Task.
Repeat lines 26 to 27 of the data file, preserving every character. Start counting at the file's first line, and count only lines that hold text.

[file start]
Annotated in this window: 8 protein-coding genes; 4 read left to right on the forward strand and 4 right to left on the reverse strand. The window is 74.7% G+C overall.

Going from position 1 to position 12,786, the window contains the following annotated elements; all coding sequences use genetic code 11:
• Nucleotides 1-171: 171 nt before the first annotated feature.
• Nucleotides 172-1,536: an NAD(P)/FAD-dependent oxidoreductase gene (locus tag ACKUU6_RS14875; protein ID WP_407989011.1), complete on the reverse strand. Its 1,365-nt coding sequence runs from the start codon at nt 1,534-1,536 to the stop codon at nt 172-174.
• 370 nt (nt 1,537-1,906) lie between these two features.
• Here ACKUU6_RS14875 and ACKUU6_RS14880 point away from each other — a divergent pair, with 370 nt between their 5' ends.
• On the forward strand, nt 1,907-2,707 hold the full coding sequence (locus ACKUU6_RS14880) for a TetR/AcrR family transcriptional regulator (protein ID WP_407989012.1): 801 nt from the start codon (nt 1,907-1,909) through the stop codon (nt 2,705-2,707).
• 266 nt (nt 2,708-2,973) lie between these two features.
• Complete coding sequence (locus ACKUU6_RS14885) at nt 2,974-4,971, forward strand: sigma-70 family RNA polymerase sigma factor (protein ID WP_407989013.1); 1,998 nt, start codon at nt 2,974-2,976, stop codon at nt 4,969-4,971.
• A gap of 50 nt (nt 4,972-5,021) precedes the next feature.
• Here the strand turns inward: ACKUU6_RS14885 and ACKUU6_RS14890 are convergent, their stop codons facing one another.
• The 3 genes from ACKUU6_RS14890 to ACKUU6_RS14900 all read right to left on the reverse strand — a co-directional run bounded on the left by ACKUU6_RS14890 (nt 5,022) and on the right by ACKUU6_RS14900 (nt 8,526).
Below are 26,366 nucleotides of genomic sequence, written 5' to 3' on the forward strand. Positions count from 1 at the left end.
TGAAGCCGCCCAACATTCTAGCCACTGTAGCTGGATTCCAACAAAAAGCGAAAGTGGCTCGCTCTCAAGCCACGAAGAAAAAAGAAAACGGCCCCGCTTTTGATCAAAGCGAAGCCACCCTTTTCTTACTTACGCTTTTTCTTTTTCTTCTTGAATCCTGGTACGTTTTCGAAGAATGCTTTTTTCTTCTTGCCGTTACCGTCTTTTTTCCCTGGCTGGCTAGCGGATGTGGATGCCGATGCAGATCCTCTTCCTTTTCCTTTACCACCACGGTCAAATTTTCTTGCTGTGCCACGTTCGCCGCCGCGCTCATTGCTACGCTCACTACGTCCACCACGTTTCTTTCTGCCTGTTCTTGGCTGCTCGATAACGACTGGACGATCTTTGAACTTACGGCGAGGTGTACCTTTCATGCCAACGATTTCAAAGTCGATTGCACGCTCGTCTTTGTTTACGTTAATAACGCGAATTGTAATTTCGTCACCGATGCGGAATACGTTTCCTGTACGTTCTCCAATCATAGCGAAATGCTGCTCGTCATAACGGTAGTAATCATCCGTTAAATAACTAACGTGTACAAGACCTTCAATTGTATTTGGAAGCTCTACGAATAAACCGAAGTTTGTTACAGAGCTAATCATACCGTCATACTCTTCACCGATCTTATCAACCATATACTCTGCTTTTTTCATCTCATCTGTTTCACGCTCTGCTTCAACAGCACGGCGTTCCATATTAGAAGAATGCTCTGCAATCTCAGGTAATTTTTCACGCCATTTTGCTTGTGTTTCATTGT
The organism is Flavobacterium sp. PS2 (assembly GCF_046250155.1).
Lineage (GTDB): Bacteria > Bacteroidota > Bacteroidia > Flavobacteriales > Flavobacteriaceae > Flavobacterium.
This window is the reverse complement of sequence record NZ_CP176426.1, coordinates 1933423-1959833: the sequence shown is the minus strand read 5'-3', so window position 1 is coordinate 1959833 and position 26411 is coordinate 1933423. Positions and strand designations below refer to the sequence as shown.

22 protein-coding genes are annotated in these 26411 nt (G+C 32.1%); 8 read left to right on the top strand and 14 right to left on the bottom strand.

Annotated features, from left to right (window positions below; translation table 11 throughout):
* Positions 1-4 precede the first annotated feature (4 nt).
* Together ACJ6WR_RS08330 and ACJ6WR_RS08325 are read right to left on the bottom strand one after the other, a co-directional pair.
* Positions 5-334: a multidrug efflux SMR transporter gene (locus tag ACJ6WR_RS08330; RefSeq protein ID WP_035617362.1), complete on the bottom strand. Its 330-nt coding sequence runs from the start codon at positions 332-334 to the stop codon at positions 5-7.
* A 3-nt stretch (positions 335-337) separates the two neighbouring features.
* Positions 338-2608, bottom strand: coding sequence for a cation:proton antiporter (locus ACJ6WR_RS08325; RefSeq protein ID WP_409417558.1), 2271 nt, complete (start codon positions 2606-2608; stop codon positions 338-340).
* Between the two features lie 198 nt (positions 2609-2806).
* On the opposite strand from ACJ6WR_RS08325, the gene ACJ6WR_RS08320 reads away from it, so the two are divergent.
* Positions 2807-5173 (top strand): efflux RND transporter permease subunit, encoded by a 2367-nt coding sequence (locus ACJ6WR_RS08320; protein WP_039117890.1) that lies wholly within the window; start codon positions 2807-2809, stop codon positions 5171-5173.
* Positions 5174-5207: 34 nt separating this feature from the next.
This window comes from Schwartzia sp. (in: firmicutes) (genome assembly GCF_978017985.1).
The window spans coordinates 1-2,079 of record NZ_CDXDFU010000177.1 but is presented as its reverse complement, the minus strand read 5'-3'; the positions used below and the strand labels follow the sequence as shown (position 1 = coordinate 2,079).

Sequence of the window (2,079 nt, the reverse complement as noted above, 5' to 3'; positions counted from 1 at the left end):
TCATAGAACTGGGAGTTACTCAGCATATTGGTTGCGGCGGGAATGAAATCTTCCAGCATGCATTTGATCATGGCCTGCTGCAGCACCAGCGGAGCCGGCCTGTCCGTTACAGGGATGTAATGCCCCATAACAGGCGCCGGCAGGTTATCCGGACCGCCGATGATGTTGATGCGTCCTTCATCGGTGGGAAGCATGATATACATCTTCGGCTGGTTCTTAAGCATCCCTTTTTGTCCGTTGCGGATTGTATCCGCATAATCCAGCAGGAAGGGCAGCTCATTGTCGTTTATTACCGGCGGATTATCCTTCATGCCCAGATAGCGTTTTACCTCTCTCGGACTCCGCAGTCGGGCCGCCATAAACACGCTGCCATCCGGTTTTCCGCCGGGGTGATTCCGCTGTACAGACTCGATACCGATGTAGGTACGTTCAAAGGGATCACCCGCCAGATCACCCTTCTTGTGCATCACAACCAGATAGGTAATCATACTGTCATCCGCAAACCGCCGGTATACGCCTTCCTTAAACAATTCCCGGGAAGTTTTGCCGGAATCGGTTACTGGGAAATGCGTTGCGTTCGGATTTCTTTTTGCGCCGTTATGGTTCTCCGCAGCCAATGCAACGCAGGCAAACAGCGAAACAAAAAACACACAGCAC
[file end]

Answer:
* On the opposite strand from ACJ6WR_RS08325, the gene ACJ6WR_RS08320 reads away from it, so the two are divergent.
* Positions 2807-5173 (top strand): efflux RND transporter permease subunit, encoded by a 2367-nt coding sequence (locus ACJ6WR_RS08320; protein WP_039117890.1) that lies wholly within the window; start codon positions 2807-2809, stop codon positions 5171-5173.